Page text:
Below is a report by The Globe and Mail on B.C. container terminal capacity.
Unfortunately, the Port of Vancouver’s Roberts Bank Terminal 2 (RBT2) will cost more than $3.5 billion and, according to Environment and Climate Change Canada, will cause "permanent, irreversible, and continuous" damage to the environment to address a problem (container terminal capacity) that does NOT exist.
The Port of Vancouver’s forecasts were wrong in 2010 and they continue to be wrong in 2020. Lots of container capacity is being added in Vancouver and in Prince Rupert - 1.2 million TEU of new capacity by 2025 on west coast of Canada - plus GCT’s Deltaport Berth 4 expansion project slated for 2030 will add 2 million TEU. Learn more about the best way to incrementally add container capacity on Canada’s west coast by visiting our home page.
Port of Vancouver sends record numbers of empty shipping containers to Asia
Brent Jang, Globe and Mail
September 29, 2021
Expanding Vancouver’s port capacity could provide some relief, but efforts to do so are still months or years away from producing results.
Mr. Silvester is hoping the federal cabinet will rule by the end of March on the Port of Vancouver’s plans for a new $3.5-billion container terminal to be located near Delta, B.C., about 30 kilometres south of Vancouver.
The port is touting the project, called Roberts Bank Terminal 2 (RBT2), as a crucial expansion of shipping-container capacity on the West Coast to meet an anticipated increase in trans-Pacific traffic, including imports of consumer goods from Asia.
RBT2 would require construction of an artificial island near an existing coal-export terminal and shipping-container site. “The reason we’re moving RBT2 forward is we did a thorough analysis and have done a huge amount of environmental work over the course of 10 years. And it continues, based on all that work, in our view, to be the best opportunity to create critical capacity for Canada,” Mr. Silvester said.
Even with the Centerm expansion underway, the Port of Vancouver’s administrators are worried that Canada’s West Coast will run out of space to handle additional container shipments as early as 2025. “That’s actually kind of scary, because we can’t create capacity that quickly,” Mr. Silvester said. “So it really just underlines the importance of getting [RBT2] to move forward and creating that capacity. Otherwise, Canada is running out of capacity for containers, and that’s a problem for all of us.”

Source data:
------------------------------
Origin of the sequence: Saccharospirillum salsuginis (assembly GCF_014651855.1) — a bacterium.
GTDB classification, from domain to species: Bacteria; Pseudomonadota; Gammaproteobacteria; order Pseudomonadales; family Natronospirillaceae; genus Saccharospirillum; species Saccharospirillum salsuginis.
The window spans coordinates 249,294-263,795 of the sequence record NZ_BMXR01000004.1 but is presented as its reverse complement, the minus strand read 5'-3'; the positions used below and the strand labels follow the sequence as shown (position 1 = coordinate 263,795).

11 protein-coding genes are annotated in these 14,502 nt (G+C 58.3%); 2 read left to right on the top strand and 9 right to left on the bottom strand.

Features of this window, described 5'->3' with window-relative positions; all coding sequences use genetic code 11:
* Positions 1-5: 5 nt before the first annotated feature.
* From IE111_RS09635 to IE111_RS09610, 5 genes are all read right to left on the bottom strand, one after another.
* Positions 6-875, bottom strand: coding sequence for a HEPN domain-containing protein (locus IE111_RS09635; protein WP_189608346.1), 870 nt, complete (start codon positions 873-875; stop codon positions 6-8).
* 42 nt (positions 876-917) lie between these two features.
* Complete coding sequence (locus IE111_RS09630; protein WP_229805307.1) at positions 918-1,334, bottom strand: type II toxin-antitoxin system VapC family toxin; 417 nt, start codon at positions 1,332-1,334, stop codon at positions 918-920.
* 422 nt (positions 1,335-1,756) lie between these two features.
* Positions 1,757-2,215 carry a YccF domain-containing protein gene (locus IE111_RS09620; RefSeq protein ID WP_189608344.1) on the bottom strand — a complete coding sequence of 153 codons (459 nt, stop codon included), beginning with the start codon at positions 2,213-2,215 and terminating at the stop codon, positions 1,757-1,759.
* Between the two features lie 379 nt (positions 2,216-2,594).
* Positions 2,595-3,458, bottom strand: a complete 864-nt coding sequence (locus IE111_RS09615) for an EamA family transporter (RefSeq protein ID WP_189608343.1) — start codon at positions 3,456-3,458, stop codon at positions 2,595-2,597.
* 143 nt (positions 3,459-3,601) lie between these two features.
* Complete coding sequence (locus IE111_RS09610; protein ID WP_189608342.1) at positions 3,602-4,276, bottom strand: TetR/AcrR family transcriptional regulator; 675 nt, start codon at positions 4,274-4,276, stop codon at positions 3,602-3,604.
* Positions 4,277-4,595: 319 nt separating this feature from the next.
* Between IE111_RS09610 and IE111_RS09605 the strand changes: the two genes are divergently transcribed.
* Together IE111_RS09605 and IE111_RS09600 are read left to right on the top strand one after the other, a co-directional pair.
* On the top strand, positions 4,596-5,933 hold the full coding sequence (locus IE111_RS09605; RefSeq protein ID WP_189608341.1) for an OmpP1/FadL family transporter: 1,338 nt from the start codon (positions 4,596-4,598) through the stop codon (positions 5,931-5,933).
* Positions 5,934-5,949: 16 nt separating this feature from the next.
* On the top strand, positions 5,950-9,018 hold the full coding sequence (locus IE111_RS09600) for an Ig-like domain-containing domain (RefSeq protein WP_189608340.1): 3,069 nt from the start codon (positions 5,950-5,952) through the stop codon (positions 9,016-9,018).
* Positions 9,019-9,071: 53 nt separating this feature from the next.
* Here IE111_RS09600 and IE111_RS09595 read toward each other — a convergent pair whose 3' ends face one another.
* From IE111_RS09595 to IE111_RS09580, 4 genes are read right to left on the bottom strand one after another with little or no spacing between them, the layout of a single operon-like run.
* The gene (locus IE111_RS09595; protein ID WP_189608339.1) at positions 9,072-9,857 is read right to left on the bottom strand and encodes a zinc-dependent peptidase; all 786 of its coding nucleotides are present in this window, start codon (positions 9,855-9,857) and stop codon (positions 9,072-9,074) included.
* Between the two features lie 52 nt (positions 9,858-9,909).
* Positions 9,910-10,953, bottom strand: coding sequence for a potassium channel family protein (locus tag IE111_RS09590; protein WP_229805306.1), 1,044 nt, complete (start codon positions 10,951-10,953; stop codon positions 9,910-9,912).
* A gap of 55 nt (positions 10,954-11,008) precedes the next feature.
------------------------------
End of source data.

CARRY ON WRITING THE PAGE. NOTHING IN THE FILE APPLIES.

RBT2, however, is facing opposition from one of the port’s own tenants, GCT Global Container Terminals Inc., which runs an existing shipping-container site near Delta.
While the port’s hope is to open RBT2 in 2030, GCT has argued that its proposed Deltaport 4 expansion, which would add a fourth berth to its own facility, is a much better solution for supplying extra container capacity in the long term.
GCT has forecasted a total cost of $1.6-billion to add two million TEUs of annual container capacity at its facility. RBT2 would add 2.4 million TEUs for more than twice the estimated price.
GCT’s proposal is undergoing a review by the Impact Assessment Agency of Canada and the B.C. Environmental Assessment Office.
The Port of Vancouver is the landlord for container terminals at DP World’s Fraser Surrey Docks operation and GCT’s Vanterm facility. In Prince Rupert, DP World operates the Fairview container site.